The waves of uncertainty in Pakistani political power structure become observable when educated Pakistani middleclass (youth) came into political arena.  There was a little feel of change during pre-2013-elections, but things changed remarkably in post-election era. This change was not merely political, rather it changed the intellectual discourse of Pakistani politics in two ways. First, the politics, to a great extent, is becoming irreligious. People have decided not to be fooled in the name of religion any more. Second, temporary popularity of demagogues have been shattered away by the public intellectuals through social media by exposing their real interests—faces. So, it changed the interests of the governed as well. People, to a considerable extent, moved from the myth of reverence to the idea of governance.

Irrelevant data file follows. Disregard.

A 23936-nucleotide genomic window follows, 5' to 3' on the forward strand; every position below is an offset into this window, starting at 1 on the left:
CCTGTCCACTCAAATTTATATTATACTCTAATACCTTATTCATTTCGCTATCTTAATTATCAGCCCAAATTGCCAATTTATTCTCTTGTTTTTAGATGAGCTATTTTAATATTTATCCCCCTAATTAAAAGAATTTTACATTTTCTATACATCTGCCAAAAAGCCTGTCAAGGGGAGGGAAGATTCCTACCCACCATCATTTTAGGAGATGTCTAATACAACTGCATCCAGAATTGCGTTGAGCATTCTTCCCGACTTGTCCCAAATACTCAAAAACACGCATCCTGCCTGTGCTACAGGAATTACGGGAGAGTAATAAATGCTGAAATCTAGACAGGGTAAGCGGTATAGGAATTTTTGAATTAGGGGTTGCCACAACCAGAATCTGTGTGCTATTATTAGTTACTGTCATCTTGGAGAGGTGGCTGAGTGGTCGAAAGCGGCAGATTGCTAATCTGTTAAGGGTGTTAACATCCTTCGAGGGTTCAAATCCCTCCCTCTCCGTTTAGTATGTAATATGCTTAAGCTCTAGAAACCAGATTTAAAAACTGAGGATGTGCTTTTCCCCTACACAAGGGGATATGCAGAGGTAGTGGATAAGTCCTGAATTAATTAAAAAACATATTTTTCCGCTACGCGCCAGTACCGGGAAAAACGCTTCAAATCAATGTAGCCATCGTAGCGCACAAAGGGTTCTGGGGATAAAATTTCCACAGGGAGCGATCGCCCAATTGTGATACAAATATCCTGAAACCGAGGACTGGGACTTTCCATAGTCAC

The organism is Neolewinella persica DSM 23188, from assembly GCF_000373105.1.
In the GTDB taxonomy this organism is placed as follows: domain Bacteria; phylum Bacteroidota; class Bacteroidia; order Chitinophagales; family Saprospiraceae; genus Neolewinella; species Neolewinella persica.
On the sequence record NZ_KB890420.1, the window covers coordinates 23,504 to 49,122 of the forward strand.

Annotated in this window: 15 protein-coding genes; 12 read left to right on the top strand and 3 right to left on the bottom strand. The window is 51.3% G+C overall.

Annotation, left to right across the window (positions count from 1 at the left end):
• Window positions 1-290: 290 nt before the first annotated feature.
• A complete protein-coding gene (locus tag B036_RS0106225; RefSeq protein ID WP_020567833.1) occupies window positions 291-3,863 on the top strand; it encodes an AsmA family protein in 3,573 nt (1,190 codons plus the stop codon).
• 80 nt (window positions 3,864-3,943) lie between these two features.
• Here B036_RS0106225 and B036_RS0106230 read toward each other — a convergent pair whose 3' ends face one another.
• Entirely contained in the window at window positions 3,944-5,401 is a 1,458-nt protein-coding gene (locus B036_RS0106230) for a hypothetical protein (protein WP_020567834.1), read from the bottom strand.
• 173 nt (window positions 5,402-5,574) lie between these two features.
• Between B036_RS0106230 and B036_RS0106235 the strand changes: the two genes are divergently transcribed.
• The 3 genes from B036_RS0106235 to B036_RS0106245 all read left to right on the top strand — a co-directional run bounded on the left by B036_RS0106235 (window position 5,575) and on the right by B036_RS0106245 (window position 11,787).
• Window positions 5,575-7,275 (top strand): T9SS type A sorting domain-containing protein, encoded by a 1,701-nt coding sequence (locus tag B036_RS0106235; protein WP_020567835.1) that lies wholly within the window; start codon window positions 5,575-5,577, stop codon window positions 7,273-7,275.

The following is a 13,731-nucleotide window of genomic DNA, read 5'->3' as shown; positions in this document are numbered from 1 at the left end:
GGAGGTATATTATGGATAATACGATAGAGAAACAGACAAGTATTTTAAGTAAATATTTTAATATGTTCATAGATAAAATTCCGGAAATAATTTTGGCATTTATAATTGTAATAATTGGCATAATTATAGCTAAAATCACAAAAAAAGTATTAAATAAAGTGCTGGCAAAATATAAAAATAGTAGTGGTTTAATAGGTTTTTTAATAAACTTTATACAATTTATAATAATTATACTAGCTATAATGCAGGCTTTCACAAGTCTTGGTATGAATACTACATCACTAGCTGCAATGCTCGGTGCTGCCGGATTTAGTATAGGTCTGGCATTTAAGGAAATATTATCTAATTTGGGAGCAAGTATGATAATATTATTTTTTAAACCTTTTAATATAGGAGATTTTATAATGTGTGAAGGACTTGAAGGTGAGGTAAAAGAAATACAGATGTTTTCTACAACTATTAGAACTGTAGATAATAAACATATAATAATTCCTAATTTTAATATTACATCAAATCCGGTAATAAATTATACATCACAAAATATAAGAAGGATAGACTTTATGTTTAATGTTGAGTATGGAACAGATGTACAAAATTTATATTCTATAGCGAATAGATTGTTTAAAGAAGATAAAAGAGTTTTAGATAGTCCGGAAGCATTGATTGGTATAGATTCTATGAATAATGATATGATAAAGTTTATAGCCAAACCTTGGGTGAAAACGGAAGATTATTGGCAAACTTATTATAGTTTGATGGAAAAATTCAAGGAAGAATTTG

It can now be assessed and stated that the old narratives and discourse of Pakistani politics is changing. The irrationality in its all outlooks is being questioned by experienced and rational individuals. Religion, as a tool to fool and rule, will no longer be a characteristic of Pakistani politics. The journey of rationalization of Pakistani society has just started and hopefully it will be accomplished in years to come. It is evident that that Pakistanis, like those in the Renaissance in Europe, have started questioning. And this is how things ultimately change.

With this hopeful conclusion that Pakistani is changing----let’s keep on contributing our part to make it stable and prosperous.